Drawing on the latest contemporary research from an internationally acclaimed group of scholars, this book examines the meanings of 'law' and 'imperialism'. The book explores the effects of the presence of indigenous peoples on the modification, interpretation and inheritance of British laws and the legal ideology by white law-makers. It offers a brief history of imperial law, focusing ultimately on its terminal failure in colonialism. The first part of the book presents the processes of colonialism's legality, the internal dynamics of law's theories, the external politics of law's rule. A brief history of imperial law, focusing ultimately on its terminal failure in colonialism, follows. The second part foregrounds racial differentiation at the heart of colonialism, and the work of law(s), courts and legislatures. It helps in defining a colonial population and in categorizing and excluding colonized populations from citizenship in specific localities. The central theme of the third part of the book is conflict: of collision between differing legalities and concepts of justice. The focus is on legal principles and evidence, and on narrative as imperial power. The fourth part explores and analyzes specific historical instances where law and history intersect, challenging European paradigms of sovereignty and fairness from the perspective of indigenous rights. Colonialism lives on in settler societies and other so-called 'postcolonial' states. It lives in continuing conflict over natural resources, daily reconstitution of gender and 'race', and the ongoing challenge to the veracity of indigenous evidence in courtrooms.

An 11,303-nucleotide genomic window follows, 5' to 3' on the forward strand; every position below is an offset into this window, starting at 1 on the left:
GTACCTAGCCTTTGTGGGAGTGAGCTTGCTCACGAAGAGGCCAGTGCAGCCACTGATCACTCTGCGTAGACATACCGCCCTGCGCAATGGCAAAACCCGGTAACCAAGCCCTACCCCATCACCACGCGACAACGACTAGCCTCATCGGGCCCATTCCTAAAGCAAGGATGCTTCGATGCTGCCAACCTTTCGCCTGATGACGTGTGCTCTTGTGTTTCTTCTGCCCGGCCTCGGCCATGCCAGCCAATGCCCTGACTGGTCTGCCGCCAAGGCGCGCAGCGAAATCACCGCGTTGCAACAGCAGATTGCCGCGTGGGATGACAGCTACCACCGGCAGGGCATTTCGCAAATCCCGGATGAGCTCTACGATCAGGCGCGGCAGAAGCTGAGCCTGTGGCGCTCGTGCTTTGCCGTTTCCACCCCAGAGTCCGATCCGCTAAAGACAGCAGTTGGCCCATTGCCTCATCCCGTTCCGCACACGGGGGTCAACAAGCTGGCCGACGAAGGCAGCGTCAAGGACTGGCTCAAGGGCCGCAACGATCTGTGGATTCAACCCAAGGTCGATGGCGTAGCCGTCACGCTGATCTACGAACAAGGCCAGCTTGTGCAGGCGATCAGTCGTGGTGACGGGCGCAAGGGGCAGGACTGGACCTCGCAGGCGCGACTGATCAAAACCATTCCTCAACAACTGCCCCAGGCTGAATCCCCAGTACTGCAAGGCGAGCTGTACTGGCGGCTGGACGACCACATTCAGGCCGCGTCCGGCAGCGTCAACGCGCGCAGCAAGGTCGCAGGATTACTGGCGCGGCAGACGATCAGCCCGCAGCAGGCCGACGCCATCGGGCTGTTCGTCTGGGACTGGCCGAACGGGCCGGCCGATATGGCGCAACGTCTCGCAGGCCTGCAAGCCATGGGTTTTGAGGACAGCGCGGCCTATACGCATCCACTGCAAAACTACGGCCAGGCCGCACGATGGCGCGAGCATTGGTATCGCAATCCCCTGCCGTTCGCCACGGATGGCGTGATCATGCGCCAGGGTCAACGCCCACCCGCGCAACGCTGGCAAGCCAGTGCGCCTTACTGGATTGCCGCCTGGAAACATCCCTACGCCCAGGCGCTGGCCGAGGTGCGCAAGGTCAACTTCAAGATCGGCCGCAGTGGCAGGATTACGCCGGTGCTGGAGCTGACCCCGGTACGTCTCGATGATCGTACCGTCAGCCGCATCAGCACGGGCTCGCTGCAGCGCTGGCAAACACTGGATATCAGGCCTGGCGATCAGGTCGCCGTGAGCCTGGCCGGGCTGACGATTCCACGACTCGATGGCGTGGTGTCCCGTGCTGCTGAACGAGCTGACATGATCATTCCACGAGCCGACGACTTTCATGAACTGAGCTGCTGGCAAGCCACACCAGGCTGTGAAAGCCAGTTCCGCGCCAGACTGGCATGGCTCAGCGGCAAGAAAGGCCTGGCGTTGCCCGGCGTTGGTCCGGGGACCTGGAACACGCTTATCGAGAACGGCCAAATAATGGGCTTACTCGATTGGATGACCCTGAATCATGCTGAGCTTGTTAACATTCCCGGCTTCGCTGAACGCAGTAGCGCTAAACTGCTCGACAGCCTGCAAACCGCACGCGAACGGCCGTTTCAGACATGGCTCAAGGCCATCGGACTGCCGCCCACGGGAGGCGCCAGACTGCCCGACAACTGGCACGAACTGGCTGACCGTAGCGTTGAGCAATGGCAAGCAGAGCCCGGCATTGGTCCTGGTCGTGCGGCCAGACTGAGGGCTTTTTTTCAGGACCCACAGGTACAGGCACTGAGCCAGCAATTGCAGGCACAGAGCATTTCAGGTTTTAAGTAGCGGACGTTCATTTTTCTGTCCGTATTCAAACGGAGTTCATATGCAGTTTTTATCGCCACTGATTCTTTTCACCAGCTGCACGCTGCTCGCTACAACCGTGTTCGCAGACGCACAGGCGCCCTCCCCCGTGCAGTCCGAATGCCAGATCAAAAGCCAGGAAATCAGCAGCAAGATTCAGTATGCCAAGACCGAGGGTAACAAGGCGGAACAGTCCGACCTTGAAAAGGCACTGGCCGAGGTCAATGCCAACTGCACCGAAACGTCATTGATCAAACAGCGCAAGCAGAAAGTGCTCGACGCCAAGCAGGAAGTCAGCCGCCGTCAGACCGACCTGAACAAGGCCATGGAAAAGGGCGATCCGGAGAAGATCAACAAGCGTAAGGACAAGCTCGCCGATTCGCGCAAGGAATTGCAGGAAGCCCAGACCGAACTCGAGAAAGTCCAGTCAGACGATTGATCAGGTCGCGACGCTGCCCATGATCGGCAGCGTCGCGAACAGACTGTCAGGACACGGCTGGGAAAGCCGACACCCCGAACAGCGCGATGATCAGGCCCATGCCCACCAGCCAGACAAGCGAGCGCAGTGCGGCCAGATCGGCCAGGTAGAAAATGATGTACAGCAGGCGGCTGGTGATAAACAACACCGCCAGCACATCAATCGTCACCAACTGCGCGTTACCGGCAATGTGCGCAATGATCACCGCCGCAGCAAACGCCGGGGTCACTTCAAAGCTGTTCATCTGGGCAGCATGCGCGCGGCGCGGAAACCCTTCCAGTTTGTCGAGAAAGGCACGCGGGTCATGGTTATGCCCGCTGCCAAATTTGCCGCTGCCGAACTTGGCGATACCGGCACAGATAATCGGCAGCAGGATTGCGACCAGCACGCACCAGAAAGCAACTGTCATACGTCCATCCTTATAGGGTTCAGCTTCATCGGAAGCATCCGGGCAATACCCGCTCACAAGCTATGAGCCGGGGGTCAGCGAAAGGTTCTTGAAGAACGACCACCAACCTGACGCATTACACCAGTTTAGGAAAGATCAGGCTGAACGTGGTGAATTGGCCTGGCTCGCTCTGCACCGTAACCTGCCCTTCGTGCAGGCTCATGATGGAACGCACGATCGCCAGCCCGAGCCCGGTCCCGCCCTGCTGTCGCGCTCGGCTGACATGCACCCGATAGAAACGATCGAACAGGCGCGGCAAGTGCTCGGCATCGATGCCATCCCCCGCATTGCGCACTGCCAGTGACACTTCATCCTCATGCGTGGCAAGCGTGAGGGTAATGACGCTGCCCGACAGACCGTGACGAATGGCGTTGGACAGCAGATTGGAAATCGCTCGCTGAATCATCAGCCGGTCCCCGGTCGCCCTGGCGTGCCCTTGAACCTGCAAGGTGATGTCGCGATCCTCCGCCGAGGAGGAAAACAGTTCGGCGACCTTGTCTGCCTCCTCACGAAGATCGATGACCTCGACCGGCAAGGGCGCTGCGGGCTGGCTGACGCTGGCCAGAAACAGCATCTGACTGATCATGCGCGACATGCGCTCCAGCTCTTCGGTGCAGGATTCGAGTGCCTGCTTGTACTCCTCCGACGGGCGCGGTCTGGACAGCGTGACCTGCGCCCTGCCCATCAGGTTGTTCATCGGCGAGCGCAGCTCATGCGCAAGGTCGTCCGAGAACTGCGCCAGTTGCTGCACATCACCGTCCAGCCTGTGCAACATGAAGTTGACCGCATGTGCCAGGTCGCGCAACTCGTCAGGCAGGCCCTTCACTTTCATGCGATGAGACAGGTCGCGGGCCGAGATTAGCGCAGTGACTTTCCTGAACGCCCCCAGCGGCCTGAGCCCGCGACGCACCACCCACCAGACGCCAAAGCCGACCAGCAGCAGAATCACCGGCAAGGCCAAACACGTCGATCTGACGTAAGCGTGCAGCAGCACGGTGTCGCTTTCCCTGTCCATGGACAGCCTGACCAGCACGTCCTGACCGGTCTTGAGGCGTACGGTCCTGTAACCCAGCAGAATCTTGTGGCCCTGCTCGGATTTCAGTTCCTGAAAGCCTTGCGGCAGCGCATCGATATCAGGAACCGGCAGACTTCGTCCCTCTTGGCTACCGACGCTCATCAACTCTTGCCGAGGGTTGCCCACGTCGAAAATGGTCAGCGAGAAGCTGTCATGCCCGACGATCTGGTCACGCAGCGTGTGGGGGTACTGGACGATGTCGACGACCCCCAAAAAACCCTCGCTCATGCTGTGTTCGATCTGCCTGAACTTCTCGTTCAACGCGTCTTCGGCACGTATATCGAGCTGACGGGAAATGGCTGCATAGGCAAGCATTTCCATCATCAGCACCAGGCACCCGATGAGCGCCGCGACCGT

Imperial power, both formal and informal, and research in the natural sciences were closely dependent in the nineteenth century. This book examines a portion of the mass-produced juvenile literature, focusing on the cluster of ideas connected with Britain's role in the maintenance of order and the spread of civilization. It discusses the political economy of Western ecological systems, and the consequences of their extension to the colonial periphery, particularly in forms of forest conservation. Progress and consumerism were major constituents of the consensus that helped stabilise the late Victorian society, but consumerism only works if it can deliver the goods. From 1842 onwards, almost all major episodes of coordinated popular resistance to colonial rule in India were preceded by phases of vigorous resistance to colonial forest control. By the late 1840s, a limited number of professional positions were available for geologists in British imperial service, but imperial geology had a longer pedigree. Modern imperialism or 'municipal imperialism' offers a broader framework for understanding the origins, long duration and persistent support for overseas expansion which transcended the rise and fall of cabinets or international realignments in the 1800s. Although medical scientists began to discern and control the microbiological causes of tropical ills after the mid-nineteenth century, the claims for climatic causation did not undergo a corresponding decline. Arthur Pearson's Pearson's Magazine was patriotic, militaristic and devoted to royalty. The book explores how science emerged as an important feature of the development policies of the Colonial Office (CO) of the colonial empire.